Leonard’s story starts as rugby started – in the amateur days, when the Cockney Carpenter began playing for Barking and Saracens in the days before multi-million pound business owners and sponsorship deals. His big break came when he was invited to join the England squad for their tour to Argentina in 1990 and has been capped 100 times.
It was a tour that precipitated one of the greatest periods in the history of the British game, and Leonard provides a compelling insight into life behind the international scenes with England and the Lions, as well as the domestic game through his time at Saracens and Harlequins.
Once told that he would never walk again after undergoing life-saving surgery on his neck, Leonard describes the torment he went through during this period – both physical and financial – and how he fought against all the odds to re-establish himself on the international stage. With 100 Test caps won to date, and a career in rugby union spanning two decades, there is no more experienced player in the modern game.
Leonard has plenty to tell about the people he has met during his career – Rob Andrew, Will Carling, Lawrence Dallaglio, Brian Moore, Dick Best and Clive Woodward all feature – and with nicknames like ‘The Fun Bus’ and ‘The Scourge of the Barking Barmaids’ the stories are as colourful and controversial as the man himself.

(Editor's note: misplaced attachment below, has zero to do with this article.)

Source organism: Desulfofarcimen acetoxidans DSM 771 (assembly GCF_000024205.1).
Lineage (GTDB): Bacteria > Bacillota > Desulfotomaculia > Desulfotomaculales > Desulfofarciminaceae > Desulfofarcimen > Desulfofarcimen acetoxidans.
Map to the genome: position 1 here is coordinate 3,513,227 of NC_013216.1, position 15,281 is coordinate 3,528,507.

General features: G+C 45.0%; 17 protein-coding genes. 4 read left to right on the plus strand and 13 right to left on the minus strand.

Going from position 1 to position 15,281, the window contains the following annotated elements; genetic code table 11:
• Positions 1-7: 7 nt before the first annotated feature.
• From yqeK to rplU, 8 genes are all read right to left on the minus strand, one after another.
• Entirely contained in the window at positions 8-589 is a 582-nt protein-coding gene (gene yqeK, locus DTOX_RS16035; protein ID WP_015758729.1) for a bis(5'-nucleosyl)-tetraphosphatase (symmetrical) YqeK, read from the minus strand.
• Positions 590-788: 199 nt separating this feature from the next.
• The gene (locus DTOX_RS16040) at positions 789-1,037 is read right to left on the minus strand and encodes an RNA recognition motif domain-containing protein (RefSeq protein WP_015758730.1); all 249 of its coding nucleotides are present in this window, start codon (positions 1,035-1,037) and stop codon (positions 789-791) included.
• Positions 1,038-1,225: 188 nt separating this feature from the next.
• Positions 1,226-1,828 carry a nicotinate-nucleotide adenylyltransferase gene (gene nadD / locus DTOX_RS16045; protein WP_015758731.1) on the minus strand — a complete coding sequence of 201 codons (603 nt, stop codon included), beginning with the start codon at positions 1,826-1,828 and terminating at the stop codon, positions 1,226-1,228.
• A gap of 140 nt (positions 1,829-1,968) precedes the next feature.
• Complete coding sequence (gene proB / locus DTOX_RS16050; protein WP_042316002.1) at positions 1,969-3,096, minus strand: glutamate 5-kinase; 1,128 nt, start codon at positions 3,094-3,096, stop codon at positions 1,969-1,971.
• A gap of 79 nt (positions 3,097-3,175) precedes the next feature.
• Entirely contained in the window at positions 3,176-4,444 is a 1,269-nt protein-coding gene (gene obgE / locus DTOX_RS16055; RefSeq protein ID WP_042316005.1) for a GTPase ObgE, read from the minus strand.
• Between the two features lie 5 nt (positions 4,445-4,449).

All is revealed in this fascinating portrait of an English rugby legend who also reflects upon England’s 2002 Six Nations campaign, his hopes for his international future and a tough year for Quins.
About the author
Jason Leonard was born in Barking in Aug 1968. He started playing rugby at the age of 10 and graduated via Saracens and England B, before becoming an international 1990. He is the current Harlequins captain.Alison Kervin is Rugby Editor of The Times. She has also edited of Rugby World and been PR manager for the England rugby team (1991-1995) She has won a number of awards, including the Sports Council Feature Writer of the Year in 1995.
- ‘There are plenty of funnies, oodles of escapades as well as Leonard’s own obsession with fitness. Kervin has done well to draw him out.’ Independent
- ‘The excellent tome he has produced with Alison Kervin does give us a much-needed reminder about the nature of sport.’ Sunday Telegraph
- ‘There are some lovely anecdotes …’ Rugby World
- ‘There is not a rugby supporter in the land who does not love ‘our Jase’ – the embodiment of the game, the prop who has never lost the common touch’ Daily Telegraph